Carmakers look to human control to keep plans for full autonomy on the road.

The future is often further away than it seems. Opening an International Federation of Robotics Research (IFRR) colloquium on the road to self-driving cars last year, Henrik Christensen, professor of computer science at the University of California at San Diego, pointed to the work of Ernst Dickmanns who pioneered the concept of the self-driving car in the late-1980s culminating in a demonstration close to Charles de Gaulle airport in 1994.

The victim of successive AI winters, the work in European R&D circles fell by the wayside in the mid-1990s and it took another decade before self-driving cars once again seemed possible.

Though the first was won by a team led by a German-born engineer, Sebastian Thrun, who is now head of a small-aircraft maker, the US became the new home of autonomous driving thanks to DARPA's hosting of two Grand Challenge competitions.

The question now is how many more decades it might take to achieve practical autonomy where the driver is no longer responsible for what happens in a moving vehicle. Edwin Olson, professor of electrical engineering and computer science at the University of Michigan and CEO of May Mobility, wrote three years on what seems to be the equivalent of Moore’s Law for autonomous vehicles. In this case, the metric is “miles per disengagement”, or how far one can go before a human has to intervene because the software or hardware failed, even if only momentarily. The human performance level he set at 100 million miles. Though capability seems to be doubling every year, the lines do not intersect until well into the 2030s.

Vehicle design

The second question is how this influences vehicle design: does the industry go through its own AI winter on the way there that means the manufacturers drop the programmes or is the scene now set for an evolutionary path where gradual enhancements lead to a point where full autonomy is just an incremental change at the end of many others?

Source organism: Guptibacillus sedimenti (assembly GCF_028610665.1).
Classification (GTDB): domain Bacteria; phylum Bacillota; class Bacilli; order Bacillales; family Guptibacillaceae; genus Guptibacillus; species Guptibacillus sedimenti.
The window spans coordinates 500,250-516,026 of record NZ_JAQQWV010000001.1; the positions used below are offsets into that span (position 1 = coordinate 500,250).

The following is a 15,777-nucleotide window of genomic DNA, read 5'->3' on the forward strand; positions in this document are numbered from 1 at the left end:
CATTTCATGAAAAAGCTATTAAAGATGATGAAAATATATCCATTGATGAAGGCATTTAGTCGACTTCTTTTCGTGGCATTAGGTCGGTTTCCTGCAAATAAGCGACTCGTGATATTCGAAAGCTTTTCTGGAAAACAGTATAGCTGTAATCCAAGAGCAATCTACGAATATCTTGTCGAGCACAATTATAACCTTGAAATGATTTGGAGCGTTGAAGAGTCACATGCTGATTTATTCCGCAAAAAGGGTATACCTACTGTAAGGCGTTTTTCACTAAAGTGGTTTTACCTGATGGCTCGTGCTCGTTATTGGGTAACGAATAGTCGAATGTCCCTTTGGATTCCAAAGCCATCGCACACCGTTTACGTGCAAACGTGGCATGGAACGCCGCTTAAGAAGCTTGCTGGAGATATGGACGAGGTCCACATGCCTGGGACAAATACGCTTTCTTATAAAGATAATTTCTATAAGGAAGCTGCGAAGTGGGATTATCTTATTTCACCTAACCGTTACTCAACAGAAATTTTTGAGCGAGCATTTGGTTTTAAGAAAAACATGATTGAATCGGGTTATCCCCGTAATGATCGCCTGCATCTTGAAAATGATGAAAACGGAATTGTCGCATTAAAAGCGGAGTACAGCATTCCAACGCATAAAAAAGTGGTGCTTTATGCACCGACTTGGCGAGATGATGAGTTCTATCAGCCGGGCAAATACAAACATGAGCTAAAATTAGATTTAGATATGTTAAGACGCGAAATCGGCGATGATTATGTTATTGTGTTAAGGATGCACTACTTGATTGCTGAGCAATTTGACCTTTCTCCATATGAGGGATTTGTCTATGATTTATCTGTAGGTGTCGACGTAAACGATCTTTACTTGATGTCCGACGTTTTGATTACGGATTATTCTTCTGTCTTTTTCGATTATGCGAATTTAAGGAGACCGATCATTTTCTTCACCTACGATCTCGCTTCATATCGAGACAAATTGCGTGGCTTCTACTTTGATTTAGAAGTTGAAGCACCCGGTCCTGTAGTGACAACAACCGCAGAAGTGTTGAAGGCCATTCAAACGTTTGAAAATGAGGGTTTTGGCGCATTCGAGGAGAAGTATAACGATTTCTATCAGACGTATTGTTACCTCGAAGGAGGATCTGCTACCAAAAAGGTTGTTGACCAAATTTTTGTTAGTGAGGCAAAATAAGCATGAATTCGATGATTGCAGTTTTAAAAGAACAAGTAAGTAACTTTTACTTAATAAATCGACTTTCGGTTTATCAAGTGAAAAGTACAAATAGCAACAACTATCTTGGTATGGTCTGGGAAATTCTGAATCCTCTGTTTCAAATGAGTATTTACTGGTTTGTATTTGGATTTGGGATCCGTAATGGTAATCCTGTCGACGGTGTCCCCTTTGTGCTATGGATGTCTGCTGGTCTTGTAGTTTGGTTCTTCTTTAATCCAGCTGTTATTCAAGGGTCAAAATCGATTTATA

That second path is one that organisations such as Toyota are currently following, pursuing twin projects Chauffeur and Guardian.

Speaking at the IFRR colloquium, Wolfram Burgard, vice president for automated driving technology at Toyota’s research institute, described one example where a vehicle automatically accelerates out of a potential three-car collision caused by two cars slightly behind it converging on the same lane.

“The Chauffeur and Guardian applications share a large amount of technology. Prediction and planning remain largely the same. Though for Guardian you also have to understand the intent of the user. By working on Guardian we are able to accelerate the development of Chauffeur."

Other manufacturers and market analysts seem to agree. Speaking during one of a series of technology forecasts last autumn, ABI Research principal analyst James Hodgson , said: “Autonomous driving is an opportunity that is going to start with more of a whimper than a bang. Fortunately for automakers they have a second path to market: semi-autonomous.”

This, he argued, has led to the emergence of what’s become known as Level 2+ autonomy. This is effectively more advanced driver assistance where the vehicle can take control but the human behind the wheel remains engaged at all times. That contrasts with Level 3 where the car might control the accelerator, steering and brakes when driving along a road. The inclusion of Level 2+ lets automakers “monetise some of their sizeable investments so far”, he added.

Aimotive senior vice president Péter Kovács agrees, though he notes that for specific applications manufacturers are looking to higher levels of autonomy. “L2+ seems to be the sweet spot that manufacturers see as a realistic target. But there is a lot of buzz about L3 for traffic jam assistance and eventually highway driving. L4 is also a hot topic for use in terms of automated valet parking.”

For its latest generation of silicon, Ambarella significantly increased the processing power of its silicon to handle the space between L2 and L4. “The performance is 42 times higher than the current product,” claims Lazaar Louis, director of product management and marketing at the chipmaker.